I have a secret. I am currently in the middle of an IVF cycle. (Wow it feels good to say it.) A little slip-under-the-radar IVF before our one-year sojourn in Toronto for Y's fellowship and the end of our amazing Israeli fertility coverage until we return in summer 2013. We aren't telling our families or anyone, really (except for the internet, apparently) about this cycle. It feels quite liberating, in fact - this covert IVF business. It suits me and I think we should keep our reproductive pursuits under wraps more often, as far as family is concerned. Or at least be much more vague.
In the off-chance that all the stars align and I win the reproductive lottery, both by becoming pregnant and then remaining pregnant long enough that the baby is viable before my body sabotages the pregnancy, it would be my ultimate fantasy to tell no one at all of the pregnancy; rather, I would just show up one day with a robust, squeaking, living baby safe in my arms.
Everything about this IVF is actually pretty liberating. It is so vastly different from my previous cycles in that I really don't care. I know I will be truly, honestly sad and disappointed if it doesn't work, but in the past I was really short-sighted, and that made the consequences of a failed cycle seem much worse. What I mean by that is that it felt really high-stakes when I viewed the worst possible outcome as either a failed cycle or an early miscarriage. Now my deepest fears lie elsewhere.
In the past, I was obsessed with having complete control and doing everything just right - the IVF meditation CDs, acupuncture, reciting tehillim (psalms), eating well, nutrition supplements, knowing the size of my follicles and E2 off by heart at any given moment, actually handling dangerous chemicals in lab with caution. I believed that no one was more invested in the outcome of my cycle than myself so the weight was on my shoulders to do everything in my control to get everything just right.
My control freakery has at least temporarily been replaced largely by indifference. It is too early to say whether my newfound zen is the real deal or just a temporary manifestation of apathy that is part of my mourning. For now, I am just injecting whatever medications in whatever quantities my doctor recommends and trying not to think about it much beyond that.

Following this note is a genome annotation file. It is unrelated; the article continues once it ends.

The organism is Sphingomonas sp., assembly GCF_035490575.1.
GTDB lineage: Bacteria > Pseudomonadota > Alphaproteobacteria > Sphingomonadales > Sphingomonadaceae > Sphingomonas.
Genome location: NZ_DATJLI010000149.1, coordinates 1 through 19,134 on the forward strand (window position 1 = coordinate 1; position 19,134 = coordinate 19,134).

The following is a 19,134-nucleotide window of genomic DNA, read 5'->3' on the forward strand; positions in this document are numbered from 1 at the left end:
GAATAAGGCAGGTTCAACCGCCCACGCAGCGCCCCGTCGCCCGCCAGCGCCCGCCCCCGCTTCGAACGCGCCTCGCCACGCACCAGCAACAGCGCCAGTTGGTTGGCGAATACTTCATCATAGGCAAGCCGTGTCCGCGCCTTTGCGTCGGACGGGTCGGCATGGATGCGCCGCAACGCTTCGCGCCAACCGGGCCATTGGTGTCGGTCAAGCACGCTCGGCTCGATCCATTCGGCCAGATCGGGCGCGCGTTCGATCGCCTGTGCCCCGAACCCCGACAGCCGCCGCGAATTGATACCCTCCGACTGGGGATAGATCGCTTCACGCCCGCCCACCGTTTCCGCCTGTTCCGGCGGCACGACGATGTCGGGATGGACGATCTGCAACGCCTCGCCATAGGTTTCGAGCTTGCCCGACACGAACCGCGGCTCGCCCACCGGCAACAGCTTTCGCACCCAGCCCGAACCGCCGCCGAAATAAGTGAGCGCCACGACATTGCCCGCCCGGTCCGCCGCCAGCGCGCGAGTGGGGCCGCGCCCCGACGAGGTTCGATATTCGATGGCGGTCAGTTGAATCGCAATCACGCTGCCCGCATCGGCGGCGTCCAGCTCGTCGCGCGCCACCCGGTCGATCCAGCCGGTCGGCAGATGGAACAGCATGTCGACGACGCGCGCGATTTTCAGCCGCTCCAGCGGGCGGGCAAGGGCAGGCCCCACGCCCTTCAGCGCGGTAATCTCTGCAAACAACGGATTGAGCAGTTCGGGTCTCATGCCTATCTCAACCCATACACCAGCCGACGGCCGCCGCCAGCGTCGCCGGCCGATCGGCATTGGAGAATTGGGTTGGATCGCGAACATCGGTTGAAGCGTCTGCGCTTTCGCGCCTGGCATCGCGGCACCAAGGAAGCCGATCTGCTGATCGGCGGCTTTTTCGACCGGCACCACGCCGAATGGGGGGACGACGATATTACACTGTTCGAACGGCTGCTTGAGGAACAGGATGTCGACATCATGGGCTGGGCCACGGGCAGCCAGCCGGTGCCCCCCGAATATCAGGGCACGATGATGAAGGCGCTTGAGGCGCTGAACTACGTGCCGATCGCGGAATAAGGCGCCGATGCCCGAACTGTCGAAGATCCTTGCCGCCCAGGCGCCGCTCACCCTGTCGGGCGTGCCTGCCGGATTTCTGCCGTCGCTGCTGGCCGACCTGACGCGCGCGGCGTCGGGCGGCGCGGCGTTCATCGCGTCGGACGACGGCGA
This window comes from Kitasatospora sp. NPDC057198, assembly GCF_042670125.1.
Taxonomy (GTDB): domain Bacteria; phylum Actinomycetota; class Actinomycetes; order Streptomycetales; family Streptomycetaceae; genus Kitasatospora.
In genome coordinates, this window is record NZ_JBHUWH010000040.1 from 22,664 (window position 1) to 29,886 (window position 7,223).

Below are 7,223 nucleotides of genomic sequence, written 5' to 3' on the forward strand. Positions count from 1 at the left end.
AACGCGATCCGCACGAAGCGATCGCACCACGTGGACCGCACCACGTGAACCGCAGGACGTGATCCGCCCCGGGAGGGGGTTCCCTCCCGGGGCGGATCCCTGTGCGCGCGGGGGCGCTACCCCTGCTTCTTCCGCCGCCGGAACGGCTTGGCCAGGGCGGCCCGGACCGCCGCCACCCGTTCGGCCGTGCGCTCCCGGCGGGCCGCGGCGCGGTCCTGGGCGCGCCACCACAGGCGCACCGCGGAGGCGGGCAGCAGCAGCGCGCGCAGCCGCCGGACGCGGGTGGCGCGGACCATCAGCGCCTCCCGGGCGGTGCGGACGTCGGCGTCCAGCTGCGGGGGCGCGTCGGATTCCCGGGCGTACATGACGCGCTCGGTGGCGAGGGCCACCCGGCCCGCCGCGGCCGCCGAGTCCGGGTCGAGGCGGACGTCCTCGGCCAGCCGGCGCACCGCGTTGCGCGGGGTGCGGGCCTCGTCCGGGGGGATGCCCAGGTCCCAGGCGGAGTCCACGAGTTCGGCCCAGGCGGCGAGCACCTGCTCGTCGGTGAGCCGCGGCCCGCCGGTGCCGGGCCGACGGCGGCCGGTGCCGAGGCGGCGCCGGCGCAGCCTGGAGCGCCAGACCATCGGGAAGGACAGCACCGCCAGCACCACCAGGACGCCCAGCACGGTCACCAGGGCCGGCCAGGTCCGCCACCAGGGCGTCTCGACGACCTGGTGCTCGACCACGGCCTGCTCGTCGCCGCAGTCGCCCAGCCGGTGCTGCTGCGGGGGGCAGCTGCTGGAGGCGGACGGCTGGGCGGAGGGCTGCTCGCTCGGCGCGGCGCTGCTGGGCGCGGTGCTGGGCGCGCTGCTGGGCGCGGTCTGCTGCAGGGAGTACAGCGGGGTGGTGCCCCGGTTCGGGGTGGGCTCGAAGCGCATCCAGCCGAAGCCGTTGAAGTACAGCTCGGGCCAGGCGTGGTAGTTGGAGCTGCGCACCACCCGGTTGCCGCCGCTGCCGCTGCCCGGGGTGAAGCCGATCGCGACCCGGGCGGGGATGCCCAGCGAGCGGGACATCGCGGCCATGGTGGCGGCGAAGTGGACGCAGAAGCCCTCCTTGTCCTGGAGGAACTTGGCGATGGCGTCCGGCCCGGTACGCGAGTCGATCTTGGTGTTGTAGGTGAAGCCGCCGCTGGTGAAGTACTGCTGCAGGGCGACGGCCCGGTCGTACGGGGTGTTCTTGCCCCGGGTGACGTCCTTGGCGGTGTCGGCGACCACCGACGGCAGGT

The decision to cycle this month was actually extremely impulsive and last minute - as in, we had a vague and general conversation with Dr. T. about cycling again before the retained placenta disaster and then I woke up bleeding one morning last week, shocked myself, and asked Dr. T. whether he would support me in doing something really nuts and allow me to cycle right now. The next morning I went in for a baseline and got my prescriptions and that evening I started my injections.
I knew Y was secretly delighted when I called him at work to say I had my period and was thinking of calling Dr. T, though he had done a really good job not explicitly pressuring me to cycle when I didn't feel ready, which I really appreciate.
I also know it is a little radical what I did - leaping off a cliff with my eyes closed and deciding to cycle last-minute when I had already started bleeding - but for me, it is what worked. I was really incapable of knowing I was ready until that moment arrived, and if I had a lot of time to think about it, it would have just made me very anxious and agitated.
I also have the unusual luxury of an extremely accommodating and understanding RE who could make things work on very short notice. (I suspect he is also happy to have the opportunity to try to get me pregnant again before we leave for Toronto because I know our loss was the loss of a victory for him, too, and he is a really swell guy who certainly makes me feel like he has an investment in our outcome.)
Since losing Aminadav and Naava, I have had many days when I feel like never trying to get pregnant again, but underneath those doubts and dark feelings, is my belief that while nothing will ever fix what happened or my incredibly strong desire for them specifically, Y and I need a happier focus to our lives in the form of a living child.
I did think maybe it was a little bit overly eager to be returning to IVF and attempting to get pregnant again so soon after the twins died. I think that sometimes, still - that it is somehow disrespectful towards them to move forward with cycling so quickly. But mostly I see that a living child will connect me back to the twins - that the love I have for a living child and the mothering I have the opportunity to do for him or her will also allow me to mother the twins in the way I never got to and allow my love & appreciation for them to deepen even more.
It is incredibly scary and unnerving, as always, never knowing exactly what still lies ahead in our pursuit of a living child - the same, familiar wondering as before - whether we are very far or closer than we think. Except this time, it is tinged with the awful first-hand knowledge that you can get very very close and come back up with empty arms, having lost and gained so much. (It is always important to remember & acknowledge how much we gained.)